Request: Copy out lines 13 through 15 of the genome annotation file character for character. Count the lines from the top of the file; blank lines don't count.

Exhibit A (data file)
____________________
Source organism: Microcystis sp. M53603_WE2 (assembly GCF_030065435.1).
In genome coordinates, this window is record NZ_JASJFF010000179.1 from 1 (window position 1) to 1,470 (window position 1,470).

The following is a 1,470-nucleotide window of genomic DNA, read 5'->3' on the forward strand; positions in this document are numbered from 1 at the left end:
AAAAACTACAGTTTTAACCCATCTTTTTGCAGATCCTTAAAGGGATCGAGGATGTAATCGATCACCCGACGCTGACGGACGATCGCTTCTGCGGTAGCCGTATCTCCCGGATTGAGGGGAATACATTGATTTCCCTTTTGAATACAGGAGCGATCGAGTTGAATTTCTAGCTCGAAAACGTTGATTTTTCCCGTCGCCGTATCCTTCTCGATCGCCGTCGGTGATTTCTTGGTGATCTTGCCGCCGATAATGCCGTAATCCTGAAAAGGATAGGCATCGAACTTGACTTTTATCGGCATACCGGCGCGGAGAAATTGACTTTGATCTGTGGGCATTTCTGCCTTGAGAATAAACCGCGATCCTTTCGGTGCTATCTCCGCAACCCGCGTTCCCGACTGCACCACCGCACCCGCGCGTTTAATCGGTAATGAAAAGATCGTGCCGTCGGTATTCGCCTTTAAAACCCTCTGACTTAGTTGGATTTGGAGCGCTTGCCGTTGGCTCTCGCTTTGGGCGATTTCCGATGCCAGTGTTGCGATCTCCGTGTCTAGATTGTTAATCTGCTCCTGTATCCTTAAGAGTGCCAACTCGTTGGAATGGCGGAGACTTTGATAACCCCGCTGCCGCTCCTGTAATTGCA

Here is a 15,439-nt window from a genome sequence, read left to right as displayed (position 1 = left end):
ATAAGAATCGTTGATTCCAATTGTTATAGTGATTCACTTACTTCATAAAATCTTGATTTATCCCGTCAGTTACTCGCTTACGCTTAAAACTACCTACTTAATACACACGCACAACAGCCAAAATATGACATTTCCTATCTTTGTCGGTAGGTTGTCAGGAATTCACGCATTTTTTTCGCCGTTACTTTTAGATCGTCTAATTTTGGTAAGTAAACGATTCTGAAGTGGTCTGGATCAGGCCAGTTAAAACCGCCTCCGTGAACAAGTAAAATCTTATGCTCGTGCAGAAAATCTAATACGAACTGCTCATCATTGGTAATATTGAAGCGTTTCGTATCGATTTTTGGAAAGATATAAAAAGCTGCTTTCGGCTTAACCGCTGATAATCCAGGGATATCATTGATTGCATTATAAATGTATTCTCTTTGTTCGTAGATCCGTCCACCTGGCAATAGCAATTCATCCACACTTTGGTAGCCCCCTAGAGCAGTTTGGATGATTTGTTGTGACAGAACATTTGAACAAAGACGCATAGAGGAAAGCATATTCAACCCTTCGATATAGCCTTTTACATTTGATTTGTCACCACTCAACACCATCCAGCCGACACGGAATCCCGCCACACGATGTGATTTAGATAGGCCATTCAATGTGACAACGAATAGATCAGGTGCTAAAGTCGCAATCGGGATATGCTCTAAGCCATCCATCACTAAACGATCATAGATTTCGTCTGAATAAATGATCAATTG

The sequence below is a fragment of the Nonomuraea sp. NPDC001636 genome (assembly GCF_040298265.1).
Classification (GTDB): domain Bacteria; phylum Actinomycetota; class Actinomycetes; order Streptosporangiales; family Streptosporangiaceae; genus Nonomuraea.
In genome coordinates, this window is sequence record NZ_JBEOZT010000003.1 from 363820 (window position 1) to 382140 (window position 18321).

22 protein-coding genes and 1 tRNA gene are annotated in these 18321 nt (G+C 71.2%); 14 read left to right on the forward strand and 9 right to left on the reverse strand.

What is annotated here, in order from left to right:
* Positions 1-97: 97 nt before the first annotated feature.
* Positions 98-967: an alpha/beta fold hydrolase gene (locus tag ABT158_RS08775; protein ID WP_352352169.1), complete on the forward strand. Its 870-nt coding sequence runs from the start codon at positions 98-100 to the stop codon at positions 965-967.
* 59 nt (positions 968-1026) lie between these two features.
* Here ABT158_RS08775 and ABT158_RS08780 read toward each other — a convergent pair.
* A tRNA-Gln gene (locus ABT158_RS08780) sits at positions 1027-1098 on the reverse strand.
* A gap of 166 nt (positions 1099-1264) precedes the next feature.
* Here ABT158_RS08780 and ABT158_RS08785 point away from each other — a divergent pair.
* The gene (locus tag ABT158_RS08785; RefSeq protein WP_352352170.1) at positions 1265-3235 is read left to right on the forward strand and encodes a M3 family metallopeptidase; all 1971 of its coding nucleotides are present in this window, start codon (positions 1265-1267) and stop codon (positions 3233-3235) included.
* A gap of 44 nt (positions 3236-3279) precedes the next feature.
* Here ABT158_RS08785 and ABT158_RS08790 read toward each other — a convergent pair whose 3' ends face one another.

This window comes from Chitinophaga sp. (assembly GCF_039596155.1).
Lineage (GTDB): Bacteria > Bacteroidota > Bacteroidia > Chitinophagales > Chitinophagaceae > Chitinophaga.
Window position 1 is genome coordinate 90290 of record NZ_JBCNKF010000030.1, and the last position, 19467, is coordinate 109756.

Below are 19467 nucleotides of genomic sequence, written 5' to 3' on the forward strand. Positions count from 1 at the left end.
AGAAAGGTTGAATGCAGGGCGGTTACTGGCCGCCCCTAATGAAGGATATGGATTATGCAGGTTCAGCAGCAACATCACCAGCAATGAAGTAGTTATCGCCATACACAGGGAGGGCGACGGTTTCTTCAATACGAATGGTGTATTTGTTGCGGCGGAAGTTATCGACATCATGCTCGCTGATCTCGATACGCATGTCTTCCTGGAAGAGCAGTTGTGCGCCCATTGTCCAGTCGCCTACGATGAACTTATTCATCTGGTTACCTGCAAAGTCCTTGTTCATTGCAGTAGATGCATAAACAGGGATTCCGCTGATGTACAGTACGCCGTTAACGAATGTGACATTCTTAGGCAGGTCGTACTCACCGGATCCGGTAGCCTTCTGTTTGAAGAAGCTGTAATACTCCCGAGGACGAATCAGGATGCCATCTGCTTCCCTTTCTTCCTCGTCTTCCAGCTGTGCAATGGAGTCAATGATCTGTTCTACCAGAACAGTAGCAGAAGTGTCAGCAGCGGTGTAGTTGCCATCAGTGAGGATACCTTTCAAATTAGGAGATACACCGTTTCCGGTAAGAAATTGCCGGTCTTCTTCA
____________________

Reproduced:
* Positions 98-967: an alpha/beta fold hydrolase gene (locus tag ABT158_RS08775; protein ID WP_352352169.1), complete on the forward strand. Its 870-nt coding sequence runs from the start codon at positions 98-100 to the stop codon at positions 965-967.
* 59 nt (positions 968-1026) lie between these two features.
* Here ABT158_RS08775 and ABT158_RS08780 read toward each other — a convergent pair.